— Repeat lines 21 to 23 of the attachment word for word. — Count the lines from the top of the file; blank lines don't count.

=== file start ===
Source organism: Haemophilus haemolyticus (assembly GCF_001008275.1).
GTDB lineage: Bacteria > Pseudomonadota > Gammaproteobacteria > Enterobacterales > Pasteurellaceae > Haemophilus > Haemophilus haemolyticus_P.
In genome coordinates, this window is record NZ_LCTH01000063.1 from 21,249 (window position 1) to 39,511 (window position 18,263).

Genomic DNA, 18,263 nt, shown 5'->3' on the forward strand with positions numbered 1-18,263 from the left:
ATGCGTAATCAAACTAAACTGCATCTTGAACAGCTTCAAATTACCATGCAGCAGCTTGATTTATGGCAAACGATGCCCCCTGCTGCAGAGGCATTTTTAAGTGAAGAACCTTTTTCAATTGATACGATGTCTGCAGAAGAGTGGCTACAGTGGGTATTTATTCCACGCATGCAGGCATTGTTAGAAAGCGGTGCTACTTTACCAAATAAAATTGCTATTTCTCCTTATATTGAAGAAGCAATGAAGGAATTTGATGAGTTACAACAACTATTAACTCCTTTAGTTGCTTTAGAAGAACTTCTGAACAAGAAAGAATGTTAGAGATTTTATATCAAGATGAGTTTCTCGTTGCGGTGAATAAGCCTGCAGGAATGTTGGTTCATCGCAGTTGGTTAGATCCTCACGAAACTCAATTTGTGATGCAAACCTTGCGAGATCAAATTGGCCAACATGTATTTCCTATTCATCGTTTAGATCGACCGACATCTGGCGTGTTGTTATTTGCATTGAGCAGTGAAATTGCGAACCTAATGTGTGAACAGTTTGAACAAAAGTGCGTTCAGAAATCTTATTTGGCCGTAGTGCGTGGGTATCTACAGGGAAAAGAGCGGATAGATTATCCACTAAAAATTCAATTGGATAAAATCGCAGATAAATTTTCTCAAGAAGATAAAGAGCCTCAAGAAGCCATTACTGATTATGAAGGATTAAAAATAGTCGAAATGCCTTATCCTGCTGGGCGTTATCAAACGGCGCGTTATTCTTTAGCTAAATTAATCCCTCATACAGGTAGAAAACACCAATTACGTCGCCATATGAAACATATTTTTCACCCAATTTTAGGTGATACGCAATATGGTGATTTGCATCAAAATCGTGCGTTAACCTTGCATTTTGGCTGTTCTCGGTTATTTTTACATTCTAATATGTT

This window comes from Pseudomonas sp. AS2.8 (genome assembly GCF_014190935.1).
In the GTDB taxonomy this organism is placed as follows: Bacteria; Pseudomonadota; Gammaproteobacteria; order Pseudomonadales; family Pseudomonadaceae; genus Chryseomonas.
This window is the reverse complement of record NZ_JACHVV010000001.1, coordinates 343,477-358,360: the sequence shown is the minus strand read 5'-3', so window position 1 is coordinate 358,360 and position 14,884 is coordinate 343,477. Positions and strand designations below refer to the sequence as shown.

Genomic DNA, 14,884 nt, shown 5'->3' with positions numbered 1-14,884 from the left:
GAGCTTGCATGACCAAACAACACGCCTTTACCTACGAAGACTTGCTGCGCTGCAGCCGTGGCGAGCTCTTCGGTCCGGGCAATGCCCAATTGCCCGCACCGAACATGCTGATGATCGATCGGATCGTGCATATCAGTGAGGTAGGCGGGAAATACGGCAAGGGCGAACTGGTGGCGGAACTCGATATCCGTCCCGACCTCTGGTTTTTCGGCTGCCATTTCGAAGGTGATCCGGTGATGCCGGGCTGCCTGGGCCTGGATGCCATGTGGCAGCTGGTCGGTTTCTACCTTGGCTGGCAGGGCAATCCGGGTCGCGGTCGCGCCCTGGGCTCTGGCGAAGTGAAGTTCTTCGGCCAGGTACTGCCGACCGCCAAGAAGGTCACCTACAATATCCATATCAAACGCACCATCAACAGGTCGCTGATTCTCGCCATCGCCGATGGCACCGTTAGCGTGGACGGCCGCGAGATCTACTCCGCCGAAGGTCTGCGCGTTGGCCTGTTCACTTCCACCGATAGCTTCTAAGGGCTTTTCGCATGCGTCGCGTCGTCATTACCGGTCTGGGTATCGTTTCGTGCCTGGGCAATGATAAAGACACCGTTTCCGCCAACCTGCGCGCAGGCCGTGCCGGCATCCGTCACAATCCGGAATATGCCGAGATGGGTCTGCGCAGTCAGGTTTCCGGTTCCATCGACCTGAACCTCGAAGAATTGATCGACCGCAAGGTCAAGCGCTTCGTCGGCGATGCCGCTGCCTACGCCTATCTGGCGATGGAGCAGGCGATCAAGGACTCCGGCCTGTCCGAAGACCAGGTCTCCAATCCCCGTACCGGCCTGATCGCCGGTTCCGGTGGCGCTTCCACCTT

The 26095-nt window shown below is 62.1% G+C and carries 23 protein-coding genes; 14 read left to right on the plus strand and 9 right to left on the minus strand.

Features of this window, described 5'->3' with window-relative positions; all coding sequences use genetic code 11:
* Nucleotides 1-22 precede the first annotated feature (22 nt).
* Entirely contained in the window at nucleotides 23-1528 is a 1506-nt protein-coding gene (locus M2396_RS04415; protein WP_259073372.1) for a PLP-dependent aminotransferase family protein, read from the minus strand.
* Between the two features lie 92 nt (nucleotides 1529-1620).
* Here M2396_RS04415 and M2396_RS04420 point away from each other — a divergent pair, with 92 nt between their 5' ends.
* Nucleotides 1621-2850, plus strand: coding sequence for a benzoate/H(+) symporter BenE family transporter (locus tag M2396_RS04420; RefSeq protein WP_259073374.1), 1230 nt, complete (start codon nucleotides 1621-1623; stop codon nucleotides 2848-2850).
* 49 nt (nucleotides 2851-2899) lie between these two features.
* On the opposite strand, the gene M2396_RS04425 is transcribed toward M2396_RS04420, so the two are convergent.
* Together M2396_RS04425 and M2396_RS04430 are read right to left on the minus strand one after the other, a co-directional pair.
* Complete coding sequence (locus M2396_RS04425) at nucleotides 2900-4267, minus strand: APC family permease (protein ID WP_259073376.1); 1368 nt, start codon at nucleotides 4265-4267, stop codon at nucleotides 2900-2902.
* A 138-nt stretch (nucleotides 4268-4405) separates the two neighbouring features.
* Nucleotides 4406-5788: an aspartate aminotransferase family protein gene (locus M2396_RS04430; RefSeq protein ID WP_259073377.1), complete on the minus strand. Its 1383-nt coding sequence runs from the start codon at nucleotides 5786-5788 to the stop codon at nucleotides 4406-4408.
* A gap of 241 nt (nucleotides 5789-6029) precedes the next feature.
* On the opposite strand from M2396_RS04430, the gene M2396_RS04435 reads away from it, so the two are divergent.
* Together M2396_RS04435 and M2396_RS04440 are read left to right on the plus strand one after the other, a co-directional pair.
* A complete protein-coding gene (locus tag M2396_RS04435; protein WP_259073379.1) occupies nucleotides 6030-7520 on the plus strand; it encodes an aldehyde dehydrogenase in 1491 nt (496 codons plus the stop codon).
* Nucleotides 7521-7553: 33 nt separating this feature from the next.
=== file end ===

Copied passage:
* Complete coding sequence (locus M2396_RS04425) at nucleotides 2900-4267, minus strand: APC family permease (protein ID WP_259073376.1); 1368 nt, start codon at nucleotides 4265-4267, stop codon at nucleotides 2900-2902.
* A 138-nt stretch (nucleotides 4268-4405) separates the two neighbouring features.
* Nucleotides 4406-5788: an aspartate aminotransferase family protein gene (locus M2396_RS04430; RefSeq protein ID WP_259073377.1), complete on the minus strand. Its 1383-nt coding sequence runs from the start codon at nucleotides 5786-5788 to the stop codon at nucleotides 4406-4408.